|Freelancers Hourly Rate by Gender. Source: Payoneer|
Male-Female Ratio of University Students in Pakistan:
Nearly 46% of over 3 million students enrolled in Pakistani universities are female. The proportion of female enrollment has been rising over the last 5 years. The ratio of female enrollees in STEM education is also about 46% of the student body.
Over a million students, about a third of total 3 million students (1.4 million women, 1.6 million men) enrolled in Pakistani universities and degree colleges, are currently studying science, technology, engineering and mathematics (STEM Education), according to data released by the country's Higher Education Commission (HEC). Of these students, 415,008 are studying natural sciences and mathematics, 276,659 are in information and communication technologies (ICT), 178,260 are in health sciences and 166,457 are in engineering. Pakistan produced 157,102 STEM graduates last year, putting it among the world's top dozen or so countries. About 43,000 of these graduates are in information technology (IT).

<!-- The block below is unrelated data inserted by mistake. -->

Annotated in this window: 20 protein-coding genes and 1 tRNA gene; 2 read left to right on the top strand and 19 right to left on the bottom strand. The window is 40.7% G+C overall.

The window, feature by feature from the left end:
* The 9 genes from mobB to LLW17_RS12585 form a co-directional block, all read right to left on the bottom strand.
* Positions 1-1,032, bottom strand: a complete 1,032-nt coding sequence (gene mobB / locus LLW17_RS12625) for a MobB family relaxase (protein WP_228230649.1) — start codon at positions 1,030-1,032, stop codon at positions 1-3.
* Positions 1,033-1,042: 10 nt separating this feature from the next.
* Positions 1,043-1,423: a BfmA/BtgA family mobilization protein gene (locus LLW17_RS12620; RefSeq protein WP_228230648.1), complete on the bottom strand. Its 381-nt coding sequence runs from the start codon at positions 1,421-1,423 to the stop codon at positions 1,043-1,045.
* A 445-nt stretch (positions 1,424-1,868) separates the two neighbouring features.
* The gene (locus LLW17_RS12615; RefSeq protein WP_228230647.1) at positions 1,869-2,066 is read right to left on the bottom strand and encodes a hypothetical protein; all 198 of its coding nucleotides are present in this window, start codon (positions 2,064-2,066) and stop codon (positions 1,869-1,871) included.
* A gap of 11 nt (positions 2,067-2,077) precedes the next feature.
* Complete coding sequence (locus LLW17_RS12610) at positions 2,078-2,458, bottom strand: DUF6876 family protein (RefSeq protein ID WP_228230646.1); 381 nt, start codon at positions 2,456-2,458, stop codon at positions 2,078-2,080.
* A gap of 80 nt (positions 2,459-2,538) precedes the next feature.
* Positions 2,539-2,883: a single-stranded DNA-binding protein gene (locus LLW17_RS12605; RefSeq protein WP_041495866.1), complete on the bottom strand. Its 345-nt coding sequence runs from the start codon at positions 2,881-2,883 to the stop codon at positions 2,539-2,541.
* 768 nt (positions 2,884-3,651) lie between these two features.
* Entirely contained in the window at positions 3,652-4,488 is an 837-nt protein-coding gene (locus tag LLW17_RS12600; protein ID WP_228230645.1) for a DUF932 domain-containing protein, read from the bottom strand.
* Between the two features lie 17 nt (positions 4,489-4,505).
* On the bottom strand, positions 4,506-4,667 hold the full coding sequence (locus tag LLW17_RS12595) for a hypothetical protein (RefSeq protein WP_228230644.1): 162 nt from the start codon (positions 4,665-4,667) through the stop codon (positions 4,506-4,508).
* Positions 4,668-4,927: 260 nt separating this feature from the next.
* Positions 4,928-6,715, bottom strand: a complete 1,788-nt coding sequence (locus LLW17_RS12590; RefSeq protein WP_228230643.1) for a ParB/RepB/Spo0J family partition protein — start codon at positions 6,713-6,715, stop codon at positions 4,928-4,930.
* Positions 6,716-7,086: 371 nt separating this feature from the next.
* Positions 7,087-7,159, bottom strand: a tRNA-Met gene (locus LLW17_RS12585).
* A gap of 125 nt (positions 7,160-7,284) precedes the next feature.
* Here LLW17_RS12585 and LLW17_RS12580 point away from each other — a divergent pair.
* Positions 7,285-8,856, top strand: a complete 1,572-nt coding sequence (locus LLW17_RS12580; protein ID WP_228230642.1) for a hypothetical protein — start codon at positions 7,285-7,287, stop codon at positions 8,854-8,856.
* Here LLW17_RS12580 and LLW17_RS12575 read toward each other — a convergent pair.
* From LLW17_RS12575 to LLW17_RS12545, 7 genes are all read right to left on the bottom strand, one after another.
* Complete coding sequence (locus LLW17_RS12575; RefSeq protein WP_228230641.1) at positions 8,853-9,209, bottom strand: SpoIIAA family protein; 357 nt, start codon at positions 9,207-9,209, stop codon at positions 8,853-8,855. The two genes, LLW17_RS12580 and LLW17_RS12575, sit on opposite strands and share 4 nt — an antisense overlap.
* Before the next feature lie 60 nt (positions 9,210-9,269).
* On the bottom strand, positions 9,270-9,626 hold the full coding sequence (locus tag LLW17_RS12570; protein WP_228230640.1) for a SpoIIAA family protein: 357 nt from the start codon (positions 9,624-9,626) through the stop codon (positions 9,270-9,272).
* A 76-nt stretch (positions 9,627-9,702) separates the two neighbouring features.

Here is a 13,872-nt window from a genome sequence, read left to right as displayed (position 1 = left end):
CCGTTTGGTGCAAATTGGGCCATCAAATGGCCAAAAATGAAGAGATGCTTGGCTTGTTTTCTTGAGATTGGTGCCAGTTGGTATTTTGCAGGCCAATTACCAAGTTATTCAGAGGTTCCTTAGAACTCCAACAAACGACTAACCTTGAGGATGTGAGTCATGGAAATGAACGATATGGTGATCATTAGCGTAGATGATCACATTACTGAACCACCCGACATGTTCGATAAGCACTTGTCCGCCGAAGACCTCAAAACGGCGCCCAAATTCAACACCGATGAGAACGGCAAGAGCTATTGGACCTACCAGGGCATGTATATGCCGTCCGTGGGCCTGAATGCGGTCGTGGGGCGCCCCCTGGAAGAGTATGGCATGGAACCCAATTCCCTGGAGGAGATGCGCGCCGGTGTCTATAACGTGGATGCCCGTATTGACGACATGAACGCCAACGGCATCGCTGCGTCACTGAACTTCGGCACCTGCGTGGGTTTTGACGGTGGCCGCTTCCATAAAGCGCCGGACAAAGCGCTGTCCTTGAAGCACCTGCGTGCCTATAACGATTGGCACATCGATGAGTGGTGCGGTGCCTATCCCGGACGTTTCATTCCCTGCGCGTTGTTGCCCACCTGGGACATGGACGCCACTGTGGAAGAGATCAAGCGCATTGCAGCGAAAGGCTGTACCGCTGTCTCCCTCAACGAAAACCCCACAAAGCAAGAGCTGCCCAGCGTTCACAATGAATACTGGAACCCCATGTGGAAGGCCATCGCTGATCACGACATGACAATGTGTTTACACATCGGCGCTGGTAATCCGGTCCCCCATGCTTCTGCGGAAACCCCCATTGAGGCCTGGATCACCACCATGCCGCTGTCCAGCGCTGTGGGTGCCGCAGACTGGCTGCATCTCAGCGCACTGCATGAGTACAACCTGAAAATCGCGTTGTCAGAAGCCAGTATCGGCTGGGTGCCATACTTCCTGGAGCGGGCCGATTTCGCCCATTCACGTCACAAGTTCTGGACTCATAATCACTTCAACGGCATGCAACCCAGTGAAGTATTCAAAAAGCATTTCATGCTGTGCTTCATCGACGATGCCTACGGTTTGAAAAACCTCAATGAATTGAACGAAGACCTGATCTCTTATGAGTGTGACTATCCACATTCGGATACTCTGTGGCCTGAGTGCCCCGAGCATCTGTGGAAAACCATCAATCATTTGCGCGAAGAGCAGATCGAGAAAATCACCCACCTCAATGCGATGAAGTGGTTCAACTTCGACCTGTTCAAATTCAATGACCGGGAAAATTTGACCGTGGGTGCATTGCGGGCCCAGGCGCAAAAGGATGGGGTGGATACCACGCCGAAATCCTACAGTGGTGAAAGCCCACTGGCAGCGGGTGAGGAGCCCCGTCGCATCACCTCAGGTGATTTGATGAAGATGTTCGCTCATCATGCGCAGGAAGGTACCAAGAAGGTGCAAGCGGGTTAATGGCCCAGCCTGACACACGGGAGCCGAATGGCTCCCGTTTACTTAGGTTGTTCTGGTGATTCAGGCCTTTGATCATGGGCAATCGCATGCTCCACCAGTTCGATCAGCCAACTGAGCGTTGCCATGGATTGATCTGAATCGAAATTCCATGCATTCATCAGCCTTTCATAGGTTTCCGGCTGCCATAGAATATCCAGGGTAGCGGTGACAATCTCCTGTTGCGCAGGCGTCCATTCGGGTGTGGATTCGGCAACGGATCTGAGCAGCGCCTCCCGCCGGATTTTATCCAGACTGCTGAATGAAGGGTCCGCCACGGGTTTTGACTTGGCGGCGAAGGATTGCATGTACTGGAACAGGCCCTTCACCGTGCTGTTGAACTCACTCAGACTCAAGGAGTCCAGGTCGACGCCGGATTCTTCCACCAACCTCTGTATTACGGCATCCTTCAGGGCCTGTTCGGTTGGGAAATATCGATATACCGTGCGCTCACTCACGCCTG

|Student Enrollment By Field of Study at Pakistani Higher Education Institutions. Source: HEC|
Acceptance Rates in University Admissions:
Acceptance rate in Pakistani universities and degree colleges was just 13.5% last year. Only 541,043 students were accepted from 4,085,185 students who applied. The country produced 471,306 university graduates in 2020-21. Of these, 157,102 were in STEM fields, including 43,000 graduates in information technology (IT).
|Pakistan Higher Education Admission and Graduation Statistics. Source: HEC|